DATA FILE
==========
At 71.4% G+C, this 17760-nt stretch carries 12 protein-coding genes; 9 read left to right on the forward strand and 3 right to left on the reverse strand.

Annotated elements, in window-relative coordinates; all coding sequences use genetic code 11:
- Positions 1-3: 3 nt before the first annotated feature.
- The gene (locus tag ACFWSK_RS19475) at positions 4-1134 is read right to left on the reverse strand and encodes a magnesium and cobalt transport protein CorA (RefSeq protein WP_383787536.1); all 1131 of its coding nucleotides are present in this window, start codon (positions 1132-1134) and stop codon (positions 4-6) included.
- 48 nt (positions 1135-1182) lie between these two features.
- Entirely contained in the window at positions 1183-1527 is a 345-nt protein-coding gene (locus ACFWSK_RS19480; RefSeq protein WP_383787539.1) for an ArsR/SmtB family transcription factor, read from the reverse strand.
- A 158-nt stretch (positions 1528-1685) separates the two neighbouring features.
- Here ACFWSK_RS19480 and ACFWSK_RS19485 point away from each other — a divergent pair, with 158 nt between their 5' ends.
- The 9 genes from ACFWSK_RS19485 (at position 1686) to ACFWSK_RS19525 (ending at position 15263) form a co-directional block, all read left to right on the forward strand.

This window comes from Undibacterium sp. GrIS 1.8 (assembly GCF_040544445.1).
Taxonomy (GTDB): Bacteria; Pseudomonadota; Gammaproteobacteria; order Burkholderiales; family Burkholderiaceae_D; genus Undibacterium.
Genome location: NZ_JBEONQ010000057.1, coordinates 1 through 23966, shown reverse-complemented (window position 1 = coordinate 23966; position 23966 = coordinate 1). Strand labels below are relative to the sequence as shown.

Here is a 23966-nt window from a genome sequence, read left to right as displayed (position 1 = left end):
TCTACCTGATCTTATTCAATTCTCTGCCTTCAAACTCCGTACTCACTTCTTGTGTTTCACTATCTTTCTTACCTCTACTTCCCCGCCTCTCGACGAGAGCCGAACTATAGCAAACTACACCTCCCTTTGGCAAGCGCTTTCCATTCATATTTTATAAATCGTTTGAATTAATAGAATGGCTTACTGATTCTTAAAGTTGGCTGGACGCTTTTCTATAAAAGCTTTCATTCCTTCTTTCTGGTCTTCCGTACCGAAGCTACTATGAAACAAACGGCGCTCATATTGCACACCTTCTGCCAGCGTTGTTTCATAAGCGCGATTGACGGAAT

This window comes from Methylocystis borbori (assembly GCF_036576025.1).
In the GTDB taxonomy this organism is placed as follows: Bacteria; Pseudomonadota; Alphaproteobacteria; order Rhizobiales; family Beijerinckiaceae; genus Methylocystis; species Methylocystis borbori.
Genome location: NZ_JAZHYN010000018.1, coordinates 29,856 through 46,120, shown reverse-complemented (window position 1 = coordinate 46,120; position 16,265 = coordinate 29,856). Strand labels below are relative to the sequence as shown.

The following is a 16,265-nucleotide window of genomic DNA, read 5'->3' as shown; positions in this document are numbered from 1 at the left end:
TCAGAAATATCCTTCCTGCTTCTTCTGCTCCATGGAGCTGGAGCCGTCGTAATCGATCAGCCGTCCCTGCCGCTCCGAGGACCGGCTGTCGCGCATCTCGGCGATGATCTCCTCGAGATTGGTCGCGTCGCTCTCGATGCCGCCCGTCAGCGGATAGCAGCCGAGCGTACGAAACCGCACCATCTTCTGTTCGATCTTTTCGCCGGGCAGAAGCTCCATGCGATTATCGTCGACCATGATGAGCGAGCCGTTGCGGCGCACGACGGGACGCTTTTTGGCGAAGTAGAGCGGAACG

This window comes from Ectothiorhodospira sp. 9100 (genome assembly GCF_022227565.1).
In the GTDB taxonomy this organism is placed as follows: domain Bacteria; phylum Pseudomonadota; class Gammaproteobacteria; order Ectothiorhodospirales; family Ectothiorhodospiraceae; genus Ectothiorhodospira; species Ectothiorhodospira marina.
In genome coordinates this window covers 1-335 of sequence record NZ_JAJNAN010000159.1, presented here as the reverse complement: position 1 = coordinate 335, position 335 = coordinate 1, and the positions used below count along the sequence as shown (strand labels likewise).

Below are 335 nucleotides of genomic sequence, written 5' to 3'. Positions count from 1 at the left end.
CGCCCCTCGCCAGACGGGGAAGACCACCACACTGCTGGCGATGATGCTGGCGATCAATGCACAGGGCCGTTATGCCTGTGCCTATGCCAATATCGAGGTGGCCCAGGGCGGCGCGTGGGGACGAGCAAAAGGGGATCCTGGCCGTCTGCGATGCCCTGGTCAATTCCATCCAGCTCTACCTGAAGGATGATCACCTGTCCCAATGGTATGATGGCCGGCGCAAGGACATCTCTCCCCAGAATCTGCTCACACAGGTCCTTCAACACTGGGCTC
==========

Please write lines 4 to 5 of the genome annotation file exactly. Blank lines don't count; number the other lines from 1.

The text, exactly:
- The gene (locus tag ACFWSK_RS19475) at positions 4-1134 is read right to left on the reverse strand and encodes a magnesium and cobalt transport protein CorA (RefSeq protein WP_383787536.1); all 1131 of its coding nucleotides are present in this window, start codon (positions 1132-1134) and stop codon (positions 4-6) included.
- 48 nt (positions 1135-1182) lie between these two features.